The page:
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How should we handle external links on our website?

Our clients often ask for our UX recommendations on linking to outside sites. We recommend opening all links in the same tab, whether they link internally or to another website.

Opening all links in the same window leads to better usability, accessibility, and consistency for website users. There are a few commonsense exceptions for PDFs and instructional content that you can read about below.

What is an external link?

An external link is defined as a link to an outside site with a separate URL handle. Some clients want to open these links in a new tab, thinking that it will keep users on their site. 

But opening links in a new tab in order to keep your site "active" in the old tab is an outdated idea. We don't use "time on page" as an analytic measurement, for the simple reason that it's an inconclusive metric that doesn't tell us much about how users are achieving their goals.

The reality is that you can’t force people to stay on your site by keeping your tab open in the background. The best—and only—way to keep people on your site is to provide valuable content that they want.

Why all links should open in the same tab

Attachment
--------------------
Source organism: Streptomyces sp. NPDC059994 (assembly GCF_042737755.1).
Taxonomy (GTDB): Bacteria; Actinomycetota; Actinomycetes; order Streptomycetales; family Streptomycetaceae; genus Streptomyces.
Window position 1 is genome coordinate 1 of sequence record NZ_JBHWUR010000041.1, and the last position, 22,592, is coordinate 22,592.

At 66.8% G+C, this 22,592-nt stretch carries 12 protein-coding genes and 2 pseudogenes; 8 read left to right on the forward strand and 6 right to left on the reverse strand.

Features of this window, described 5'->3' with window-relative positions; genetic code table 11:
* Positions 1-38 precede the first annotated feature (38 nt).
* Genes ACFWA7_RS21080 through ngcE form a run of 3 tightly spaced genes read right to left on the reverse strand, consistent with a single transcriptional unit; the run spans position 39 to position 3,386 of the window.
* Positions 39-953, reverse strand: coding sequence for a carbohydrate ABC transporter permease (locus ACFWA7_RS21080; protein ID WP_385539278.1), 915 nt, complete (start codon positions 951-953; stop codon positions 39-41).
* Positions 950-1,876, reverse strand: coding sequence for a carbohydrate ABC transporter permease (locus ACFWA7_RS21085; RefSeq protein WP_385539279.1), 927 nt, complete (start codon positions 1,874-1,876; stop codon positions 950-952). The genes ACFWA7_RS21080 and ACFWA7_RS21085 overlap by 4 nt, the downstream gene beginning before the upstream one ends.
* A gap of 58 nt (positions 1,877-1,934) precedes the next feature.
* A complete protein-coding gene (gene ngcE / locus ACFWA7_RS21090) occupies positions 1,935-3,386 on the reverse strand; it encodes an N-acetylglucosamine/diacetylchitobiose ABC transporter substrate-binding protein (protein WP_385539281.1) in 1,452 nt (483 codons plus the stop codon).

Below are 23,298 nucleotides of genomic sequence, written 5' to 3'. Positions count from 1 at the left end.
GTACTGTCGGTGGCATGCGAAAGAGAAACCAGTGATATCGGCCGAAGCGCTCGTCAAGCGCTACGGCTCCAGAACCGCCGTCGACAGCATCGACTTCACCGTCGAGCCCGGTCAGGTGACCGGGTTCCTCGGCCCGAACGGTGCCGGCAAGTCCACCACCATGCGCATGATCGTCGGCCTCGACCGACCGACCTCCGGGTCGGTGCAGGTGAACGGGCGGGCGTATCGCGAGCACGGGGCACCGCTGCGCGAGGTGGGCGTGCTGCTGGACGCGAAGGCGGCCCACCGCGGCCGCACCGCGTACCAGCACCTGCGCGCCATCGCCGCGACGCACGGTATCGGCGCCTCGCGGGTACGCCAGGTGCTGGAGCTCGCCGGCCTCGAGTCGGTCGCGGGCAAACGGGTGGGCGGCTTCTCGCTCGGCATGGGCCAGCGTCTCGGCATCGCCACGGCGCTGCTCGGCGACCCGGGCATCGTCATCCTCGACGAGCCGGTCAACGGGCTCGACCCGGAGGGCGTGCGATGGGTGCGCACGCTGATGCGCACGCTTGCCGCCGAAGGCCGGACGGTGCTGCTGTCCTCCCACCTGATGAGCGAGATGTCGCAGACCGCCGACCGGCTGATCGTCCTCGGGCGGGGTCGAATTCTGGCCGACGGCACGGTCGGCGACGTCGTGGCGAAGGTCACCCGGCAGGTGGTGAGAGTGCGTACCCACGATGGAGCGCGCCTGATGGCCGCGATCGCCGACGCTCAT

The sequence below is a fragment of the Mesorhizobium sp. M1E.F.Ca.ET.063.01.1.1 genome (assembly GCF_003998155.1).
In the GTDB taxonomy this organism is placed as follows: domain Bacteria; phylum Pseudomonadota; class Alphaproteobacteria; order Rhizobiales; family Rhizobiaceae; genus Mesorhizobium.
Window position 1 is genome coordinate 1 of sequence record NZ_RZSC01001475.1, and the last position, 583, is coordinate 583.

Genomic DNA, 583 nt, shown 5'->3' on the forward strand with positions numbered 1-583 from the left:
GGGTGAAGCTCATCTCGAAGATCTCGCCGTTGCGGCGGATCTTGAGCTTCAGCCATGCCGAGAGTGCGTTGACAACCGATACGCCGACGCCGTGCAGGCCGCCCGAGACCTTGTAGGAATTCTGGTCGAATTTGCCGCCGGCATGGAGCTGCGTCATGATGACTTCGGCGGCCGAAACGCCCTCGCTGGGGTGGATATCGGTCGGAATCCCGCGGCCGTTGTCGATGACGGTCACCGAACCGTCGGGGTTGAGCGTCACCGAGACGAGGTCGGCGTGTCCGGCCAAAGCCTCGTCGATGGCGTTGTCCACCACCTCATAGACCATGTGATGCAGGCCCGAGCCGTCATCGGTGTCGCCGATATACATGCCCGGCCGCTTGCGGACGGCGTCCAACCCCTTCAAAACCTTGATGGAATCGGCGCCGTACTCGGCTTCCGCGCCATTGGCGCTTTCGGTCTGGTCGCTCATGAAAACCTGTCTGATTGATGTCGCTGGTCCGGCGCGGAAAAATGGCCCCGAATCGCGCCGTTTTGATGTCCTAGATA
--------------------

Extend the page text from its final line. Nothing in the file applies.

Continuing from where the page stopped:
1. Mobile-First Perspective

Mobile use continues to explode as desktop use declines. The World Economic Forum states that mobile grew 460% from 2011-2021, from an average daily use of 45 minutes to a staggering 252 minutes. The dominance of smartphones demands that we reexamine all our practices to ensure a great experience on all devices.

Given the small screen size of mobile devices, it can be difficult for people to navigate between tabs and can create confusion if a user doesn’t know a link just opened in a new tab.

Having links open in the same tab reduces the chance of mobile users getting lost. Opening in the same tab preserves the “back button” as an option for users to return to the previous page.

2. Accessibility

Our knowledge about accessibility issues continues to grow, and we know that opening links in new tabs can cause accessibility issues.

WebAIM, an organization dedicated to web accessibility, explains how these kinds of links can cause issues for users using screen readers:

“Newer screen readers alert the user when a link opens a new window, though only after the user clicks on the link. Older screen readers do not alert the user at all. Sighted users can see the new window open, but users with cognitive disabilities may have difficulty interpreting what just happened. Then when they try to click on the Back button in the browser, nothing happens, because there is no previous link to go back to in a new window or tab.”

Having links open in the same tab eliminates this issue and helps make sure our websites are accessible for all of our users.

3. Give Users Control

If a user prefers that links open in a new tab, they can open the link in a new tab using a right-click or by long-pressing the link on a mobile device. This option is always available to users no matter how a link is set to open.

However, it doesn’t work in reverse. If a user prefers for links to open in the same tab, but the link is set to open in a new tab, the user is forced to adapt to this link behavior.